I’m with you that the international analogy strains the metaphor, and quickly begins to cloud its initial usefulness. Re: your questions. I prepared an introductory paper on the legalities, and expected legislation-types, that will likely follow in the next few years to begin thinking through the differences between corporate and government uses of DPI. As you mention, I expect that government uses of DPI would be legitimated (likely under national security or policing terms), whereas non-governmental uses may not. In Canada, we’ll soon see if its legal for private corporations to manage networks using DPI technology, and in the US we’ve seen the NebuAd debate start to sour regulators’ tastes for DPI. What the consequences will be in either country remains to be seen.
Thus, I think that we begin by asking “Is DPI legal?” and, if so, under what contexts? Can/should we be making a distinction between ‘citizens’ and ‘aliens’, and if so, how do we avoid examining citizens’ data as it courses through networks and only examine aliens’. At the moment, I can’t imagine how this could be done. Can you think of any international law that is binding that would preclude the use of DPI?
As for whether it’s good public policy, I think that the question quickly turns on who’s definition of ‘good’ and ‘public policy’ we’re speaking about. I tend to focus on citizens first, and ask whether DPI is good for them – is the possibility to manipulate packets based on application-layer data a good thing, or does it run the risk of doing more harm than good? I still don’t know exactly where I lie on this – I’ve ideas, but nothing 100% firm at this point. At the moment, my own worry is that DPI could operate as a massive threat to individuals’ privacy, and their perception of the technologies’ possibilities (regardless of how it is actually deployed in practice) could undermine the communicative freedoms that ground democracies.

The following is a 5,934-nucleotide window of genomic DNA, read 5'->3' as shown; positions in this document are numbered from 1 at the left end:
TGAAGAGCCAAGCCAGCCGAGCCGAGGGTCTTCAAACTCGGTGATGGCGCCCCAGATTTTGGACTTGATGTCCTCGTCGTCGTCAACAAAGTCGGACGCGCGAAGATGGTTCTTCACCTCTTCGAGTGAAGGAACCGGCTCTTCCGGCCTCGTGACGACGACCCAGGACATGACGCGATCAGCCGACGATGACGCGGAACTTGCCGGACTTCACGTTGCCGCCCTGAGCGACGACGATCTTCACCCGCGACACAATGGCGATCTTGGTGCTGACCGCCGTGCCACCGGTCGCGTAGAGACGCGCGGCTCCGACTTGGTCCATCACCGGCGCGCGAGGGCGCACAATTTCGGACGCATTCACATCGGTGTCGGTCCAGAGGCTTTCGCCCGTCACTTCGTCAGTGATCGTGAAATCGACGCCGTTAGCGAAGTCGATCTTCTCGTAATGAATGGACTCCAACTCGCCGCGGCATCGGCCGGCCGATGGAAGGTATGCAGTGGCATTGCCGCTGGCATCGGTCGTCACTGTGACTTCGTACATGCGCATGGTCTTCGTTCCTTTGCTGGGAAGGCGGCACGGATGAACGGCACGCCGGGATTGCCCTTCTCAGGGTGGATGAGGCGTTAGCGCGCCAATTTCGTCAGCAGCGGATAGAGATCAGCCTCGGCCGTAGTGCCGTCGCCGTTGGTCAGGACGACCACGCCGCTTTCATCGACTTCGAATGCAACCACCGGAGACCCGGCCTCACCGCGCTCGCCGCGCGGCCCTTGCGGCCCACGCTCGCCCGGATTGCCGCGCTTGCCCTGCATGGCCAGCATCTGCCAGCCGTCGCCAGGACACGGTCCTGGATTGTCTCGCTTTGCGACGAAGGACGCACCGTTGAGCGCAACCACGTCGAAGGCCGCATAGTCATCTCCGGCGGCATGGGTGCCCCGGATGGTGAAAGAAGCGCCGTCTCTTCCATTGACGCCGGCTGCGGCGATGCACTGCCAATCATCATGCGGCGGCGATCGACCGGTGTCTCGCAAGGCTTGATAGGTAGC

If, on the on the other hand, we’re referring to good public policy for businesses (i.e. good in a cost/benefit analysis), then it’s likely a good thing for them – they can control data flows, comply with data capture legislation such as CALEA, etc. Whether DPI is the best equipment for this task is another question, and one that I lack an answer to at the moment.
So, what questions am I interested in? In addition to those above, a few are:
(1) Is DPI legal in Canada and in the US?
(2) Under what conditions is it permissible to deploy DPI in business operations (e.g. at the perimeter), and what can/should be done to data coming in and out of these networking spaces?
(3) What, empirically, is built into calculations of whether or not to deploy DPI equipment in large networking environments – what are thresholds that motivate networking groups to use these technologies?
(4) If DPI is legal to use generally, then what social responsibilties (if any) should telcos assume, given that they are rapidly becoming the gatekeepers of all of our data? By integrating ‘intelligence’ into the network, is their relationship with customer/citizen data changing, and if so, how?
(5) Should something be done to require ISPs to openly disclose their use of DPI, and should they be permitted to apply DPI processes to wholesalers as well as retail customers?
(6) What are telcos’ worries surrounding the use of DPI, if any?
Admittedly, several of those are fairly ‘basic’ questions (e.g. #6), but questions that would let me then approach broader question: ‘can we perceive this technology as facilitating, or undermining, a democratic (in Canada) or republican (in the US) system of governance that is predicated on freedom of expression?’